Around 70% of malware attacks that a business might fall victim to are the result of an infected or malicious email, due to poor email security.
Malware delivered by email is usually designed to trick a user into opening an infected attachment or clicking on a link to an infected website. Commonly now, scams are also being used to trick the user into granting remote access voluntarily.
In any case, these are all ways (attachments, links, scams) of delivering a ‘payload’, which is the actual point of the attack. In terms of payload contents, the most notable trend of the last 3 years has been the massive increase in ransomware, although more old-fashioned payloads such as trojans are as prevalent as ever.
Let’s begin by looking at how to prevent an attack before it even begins. And for that, email safety is often the single most important area to look at.
The first point to make is that blocking all spam, junk, and scam emails is virtually impossible without also blocking legitimate emails in the process.
It is estimated that over 90% of all emails sent globally every day are spam.
Already the biggest challenge all email hosting providers faces is how to block spam. Of course, no one wants to miss legitimate emails that they are expecting and need to receive. With all the incredible spam detection measures in place on all good email platforms, email providers can’t set the spam detection sensitivity so high that it starts blocking legitimate emails.
This is especially problematic when dealing with scam emails. If two identical emails arrive to your server, both asking you to ‘click here to view your shipping invoice’, it’s very difficult to make a judgement as to which one is real, and which is fake.
The best email hosting systems have multiple layers of security in place to try to distinguish between a legitimate and fake email.
For example, the sender’s location, reputation, server identity (e.g. SPF records), and sending behaviour are all taken in to account. Any suspected spam emails are placed into your spam folder, where there are further controls in place (such as blocking links and images) to prevent tracking or accidental user interaction. Links and attachments are scanned for viruses automatically. Any email containing a malicious link or attachment is quarantined automatically.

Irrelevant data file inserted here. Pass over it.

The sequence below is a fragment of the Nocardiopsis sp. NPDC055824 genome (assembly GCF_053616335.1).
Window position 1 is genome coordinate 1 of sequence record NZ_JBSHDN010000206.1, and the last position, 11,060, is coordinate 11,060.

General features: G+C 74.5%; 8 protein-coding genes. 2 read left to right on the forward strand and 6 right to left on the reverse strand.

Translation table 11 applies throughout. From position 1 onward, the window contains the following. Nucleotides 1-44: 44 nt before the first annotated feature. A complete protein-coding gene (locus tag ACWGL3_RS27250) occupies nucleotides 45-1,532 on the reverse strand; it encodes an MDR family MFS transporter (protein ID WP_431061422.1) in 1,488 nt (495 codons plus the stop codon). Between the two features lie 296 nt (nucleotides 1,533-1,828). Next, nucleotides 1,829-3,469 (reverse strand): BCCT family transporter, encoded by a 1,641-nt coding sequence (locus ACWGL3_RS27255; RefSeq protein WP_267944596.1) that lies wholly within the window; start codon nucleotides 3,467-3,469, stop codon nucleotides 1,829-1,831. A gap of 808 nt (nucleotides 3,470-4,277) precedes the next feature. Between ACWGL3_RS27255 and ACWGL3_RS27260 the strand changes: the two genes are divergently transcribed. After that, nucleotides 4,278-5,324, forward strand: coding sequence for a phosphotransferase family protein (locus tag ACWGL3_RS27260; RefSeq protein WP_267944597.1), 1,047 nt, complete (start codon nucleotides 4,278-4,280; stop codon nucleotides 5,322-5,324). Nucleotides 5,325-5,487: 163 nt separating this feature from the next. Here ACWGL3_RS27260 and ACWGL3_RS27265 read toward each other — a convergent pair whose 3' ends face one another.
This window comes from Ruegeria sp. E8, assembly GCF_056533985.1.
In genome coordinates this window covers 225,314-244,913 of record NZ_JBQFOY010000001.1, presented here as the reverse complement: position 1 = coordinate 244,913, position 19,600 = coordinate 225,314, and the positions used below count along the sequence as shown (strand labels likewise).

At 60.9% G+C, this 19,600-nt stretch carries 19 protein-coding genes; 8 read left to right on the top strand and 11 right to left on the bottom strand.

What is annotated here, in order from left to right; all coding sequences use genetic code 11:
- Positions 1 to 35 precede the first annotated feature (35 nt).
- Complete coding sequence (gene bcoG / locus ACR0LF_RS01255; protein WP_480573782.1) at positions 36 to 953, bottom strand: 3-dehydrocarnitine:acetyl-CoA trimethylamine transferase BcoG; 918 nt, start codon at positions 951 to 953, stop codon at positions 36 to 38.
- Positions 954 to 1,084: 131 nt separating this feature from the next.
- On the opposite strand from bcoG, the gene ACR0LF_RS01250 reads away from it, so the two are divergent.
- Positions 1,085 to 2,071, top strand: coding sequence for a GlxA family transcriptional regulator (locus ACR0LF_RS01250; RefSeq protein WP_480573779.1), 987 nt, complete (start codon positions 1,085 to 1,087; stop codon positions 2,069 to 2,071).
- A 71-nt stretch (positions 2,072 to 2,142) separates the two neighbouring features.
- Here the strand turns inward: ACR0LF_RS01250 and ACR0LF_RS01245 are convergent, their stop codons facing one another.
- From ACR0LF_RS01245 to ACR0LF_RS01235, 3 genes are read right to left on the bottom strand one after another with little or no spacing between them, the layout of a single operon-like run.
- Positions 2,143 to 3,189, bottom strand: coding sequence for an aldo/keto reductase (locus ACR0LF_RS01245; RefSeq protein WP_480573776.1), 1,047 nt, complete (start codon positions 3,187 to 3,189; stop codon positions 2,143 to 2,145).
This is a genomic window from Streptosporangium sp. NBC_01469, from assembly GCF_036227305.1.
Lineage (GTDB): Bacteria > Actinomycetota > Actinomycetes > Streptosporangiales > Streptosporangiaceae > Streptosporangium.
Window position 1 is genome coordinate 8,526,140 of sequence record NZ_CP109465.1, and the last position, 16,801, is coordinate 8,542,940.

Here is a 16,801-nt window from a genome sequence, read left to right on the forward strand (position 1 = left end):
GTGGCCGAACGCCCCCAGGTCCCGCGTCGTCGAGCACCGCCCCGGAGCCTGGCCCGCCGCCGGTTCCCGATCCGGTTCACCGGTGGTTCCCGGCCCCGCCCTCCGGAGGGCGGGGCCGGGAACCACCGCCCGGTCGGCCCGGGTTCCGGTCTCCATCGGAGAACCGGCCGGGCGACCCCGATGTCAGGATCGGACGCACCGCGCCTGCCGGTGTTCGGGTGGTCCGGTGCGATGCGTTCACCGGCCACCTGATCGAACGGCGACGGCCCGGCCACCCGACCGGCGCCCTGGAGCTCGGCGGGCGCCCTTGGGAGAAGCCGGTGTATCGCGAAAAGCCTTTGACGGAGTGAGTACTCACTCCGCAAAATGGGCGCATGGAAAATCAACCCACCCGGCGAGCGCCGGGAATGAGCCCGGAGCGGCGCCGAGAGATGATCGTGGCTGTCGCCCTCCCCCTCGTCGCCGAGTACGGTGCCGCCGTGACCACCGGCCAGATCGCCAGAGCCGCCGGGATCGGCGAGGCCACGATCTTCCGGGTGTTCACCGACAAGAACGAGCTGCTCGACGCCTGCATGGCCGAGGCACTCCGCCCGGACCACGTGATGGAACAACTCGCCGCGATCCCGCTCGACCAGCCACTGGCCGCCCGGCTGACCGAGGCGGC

Organisation wide policies can also be set for your email hosting, enforcing strict policies which are designed to prevent malicious emails. But even using the best email malware detection systems, some threats such as scams are impossible to block entirely. The things a scammer will say will be exactly the same as those said by a legitimate sender, and it almost always takes a human to know the difference.
Firstly, scrutinise the email. Who is it from, do you know the sender? If you do know the sender, check the email address that the email has been sent from. A very common tactic that attackers and scammers will use is to hide behind a fake name.
For example, you receive an email from HMRC saying ‘click here to pay your tax bill’. Have a look at who has sent the email. It will be displayed as the sender’s name, followed by their email address.
It might be ‘HMRC Tax Department email@example.com’
Or it might be ‘HMRC Tax Department firstname.lastname@example.org’
The first example could well be genuine, and the second example is almost certainly a scam. The problem is that many email clients (e.g. looking at an email on your iPhone) will display the sender’s name very prominently but may not obviously show the email address at all. This is an issue as the ‘name’ field is something the sender chooses themselves with no restriction. The sender’s email address however can’t be faked, at least not without great difficulty.
Make sure you don’t just look at the sender’s name (they could claim to be anyone) but instead look at their email address. Make sure the domain (the bit after the @ sign) is something legitimate. The previous example is a common tactic, they will register a junk domain which has the relevant company name in it, but then a string of random numbers and letters.
A real email from Barclays for example will be from ‘Barclays Customer
Services email@example.com’, it won’t be from something like ‘Barclays Customer Services firstname.lastname@example.org’.
Don’t fall victim to the oldest trick in the book, make sure you look at the full email address and consider, does it have extra unnecessary numbers and letters, does it look neat and tidy? Don’t just look at the sender’s name, as they can enter anything into that field.
For more information about email threats, email security and best practices for your business, please get in touch and ask for your free Cyber Security Guide.
In the guide we cover email security in more detail, as well as viruses, ransomware and malware, GDPR, PCI DSS, ISOs 27001/22301 and more.